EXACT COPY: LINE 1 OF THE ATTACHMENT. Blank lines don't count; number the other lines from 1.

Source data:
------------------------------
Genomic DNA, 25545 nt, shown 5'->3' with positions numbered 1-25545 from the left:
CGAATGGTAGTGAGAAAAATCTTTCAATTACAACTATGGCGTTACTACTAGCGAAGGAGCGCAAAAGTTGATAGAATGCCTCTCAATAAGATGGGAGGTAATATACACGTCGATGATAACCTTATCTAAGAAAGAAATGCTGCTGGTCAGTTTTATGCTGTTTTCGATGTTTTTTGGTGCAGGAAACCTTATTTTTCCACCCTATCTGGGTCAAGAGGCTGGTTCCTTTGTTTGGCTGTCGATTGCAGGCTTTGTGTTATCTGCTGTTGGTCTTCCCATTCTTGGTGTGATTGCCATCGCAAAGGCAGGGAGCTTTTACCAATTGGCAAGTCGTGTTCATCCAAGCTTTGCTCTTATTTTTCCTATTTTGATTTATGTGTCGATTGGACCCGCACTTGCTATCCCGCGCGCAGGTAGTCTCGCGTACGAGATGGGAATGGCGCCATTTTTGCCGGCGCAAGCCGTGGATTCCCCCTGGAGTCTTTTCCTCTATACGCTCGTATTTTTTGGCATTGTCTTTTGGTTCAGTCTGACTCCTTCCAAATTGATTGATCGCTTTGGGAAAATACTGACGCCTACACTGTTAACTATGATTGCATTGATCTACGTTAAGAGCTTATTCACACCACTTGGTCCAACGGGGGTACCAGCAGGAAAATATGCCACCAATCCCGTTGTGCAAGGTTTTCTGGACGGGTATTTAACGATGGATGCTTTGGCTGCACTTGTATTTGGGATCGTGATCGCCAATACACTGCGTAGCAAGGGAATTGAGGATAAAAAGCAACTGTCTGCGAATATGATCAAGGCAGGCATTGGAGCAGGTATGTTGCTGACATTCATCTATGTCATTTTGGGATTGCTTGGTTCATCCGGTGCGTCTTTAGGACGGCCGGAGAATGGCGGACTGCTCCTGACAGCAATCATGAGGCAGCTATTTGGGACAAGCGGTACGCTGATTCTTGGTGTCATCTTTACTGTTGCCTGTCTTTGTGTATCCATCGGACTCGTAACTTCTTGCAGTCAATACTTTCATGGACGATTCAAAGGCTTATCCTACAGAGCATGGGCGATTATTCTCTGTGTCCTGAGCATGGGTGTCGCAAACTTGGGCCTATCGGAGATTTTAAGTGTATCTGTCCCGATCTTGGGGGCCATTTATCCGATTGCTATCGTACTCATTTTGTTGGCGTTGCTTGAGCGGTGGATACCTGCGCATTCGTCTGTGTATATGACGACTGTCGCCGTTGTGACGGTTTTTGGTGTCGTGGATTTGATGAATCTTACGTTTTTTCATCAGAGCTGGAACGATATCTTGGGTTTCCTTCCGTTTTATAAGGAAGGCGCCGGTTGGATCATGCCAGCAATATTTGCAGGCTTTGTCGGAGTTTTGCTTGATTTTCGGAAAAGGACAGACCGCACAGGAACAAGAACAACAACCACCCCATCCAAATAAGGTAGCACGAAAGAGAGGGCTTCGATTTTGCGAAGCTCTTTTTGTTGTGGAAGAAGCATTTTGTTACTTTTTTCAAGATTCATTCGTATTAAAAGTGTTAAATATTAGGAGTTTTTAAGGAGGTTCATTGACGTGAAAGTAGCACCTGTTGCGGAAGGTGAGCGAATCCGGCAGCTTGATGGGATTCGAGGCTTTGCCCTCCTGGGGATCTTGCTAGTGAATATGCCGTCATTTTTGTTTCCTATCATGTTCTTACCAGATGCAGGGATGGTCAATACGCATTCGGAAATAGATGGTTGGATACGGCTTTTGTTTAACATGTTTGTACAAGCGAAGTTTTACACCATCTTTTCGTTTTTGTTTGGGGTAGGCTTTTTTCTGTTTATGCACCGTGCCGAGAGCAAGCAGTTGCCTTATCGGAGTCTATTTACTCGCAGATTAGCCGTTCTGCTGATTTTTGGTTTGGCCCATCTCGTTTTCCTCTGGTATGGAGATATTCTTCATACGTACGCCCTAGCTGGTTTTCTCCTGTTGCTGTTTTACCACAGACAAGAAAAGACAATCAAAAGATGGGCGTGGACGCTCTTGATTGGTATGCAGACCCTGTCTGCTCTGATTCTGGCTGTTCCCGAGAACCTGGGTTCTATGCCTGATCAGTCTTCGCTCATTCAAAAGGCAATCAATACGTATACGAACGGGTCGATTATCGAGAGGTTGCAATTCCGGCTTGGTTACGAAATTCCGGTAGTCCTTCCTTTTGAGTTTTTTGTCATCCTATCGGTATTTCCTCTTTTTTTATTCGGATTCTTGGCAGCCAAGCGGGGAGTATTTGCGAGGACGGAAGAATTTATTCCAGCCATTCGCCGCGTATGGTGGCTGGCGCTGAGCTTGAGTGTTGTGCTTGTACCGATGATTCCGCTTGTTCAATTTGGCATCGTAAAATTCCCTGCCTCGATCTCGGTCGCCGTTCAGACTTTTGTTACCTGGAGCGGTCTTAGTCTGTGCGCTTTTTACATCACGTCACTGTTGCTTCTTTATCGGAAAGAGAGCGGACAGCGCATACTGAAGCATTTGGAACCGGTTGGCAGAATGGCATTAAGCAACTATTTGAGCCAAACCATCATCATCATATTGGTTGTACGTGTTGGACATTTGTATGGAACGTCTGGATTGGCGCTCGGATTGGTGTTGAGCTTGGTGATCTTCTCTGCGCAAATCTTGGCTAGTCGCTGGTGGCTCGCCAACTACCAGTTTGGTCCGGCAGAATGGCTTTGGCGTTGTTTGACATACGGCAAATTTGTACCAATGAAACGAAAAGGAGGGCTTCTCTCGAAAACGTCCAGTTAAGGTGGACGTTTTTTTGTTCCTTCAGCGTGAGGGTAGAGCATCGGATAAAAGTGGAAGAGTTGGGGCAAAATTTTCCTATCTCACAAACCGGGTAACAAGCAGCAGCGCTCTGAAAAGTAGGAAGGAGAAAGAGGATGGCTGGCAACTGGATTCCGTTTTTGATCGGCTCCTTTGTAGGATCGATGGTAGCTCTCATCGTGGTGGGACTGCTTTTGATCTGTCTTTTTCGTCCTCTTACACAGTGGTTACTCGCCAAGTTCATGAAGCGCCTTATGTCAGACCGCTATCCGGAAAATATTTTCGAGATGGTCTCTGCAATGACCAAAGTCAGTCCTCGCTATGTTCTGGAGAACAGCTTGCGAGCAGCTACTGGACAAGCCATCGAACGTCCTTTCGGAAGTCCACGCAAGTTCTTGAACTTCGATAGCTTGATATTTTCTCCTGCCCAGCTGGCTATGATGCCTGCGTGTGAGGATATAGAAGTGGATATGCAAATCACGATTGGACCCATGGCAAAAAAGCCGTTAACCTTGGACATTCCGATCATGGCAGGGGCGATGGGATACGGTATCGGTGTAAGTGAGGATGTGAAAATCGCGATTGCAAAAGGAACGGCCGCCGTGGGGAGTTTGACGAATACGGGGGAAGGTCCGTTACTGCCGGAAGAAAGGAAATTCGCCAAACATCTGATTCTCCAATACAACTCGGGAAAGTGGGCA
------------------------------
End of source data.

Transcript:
Genomic DNA, 25545 nt, shown 5'->3' with positions numbered 1-25545 from the left: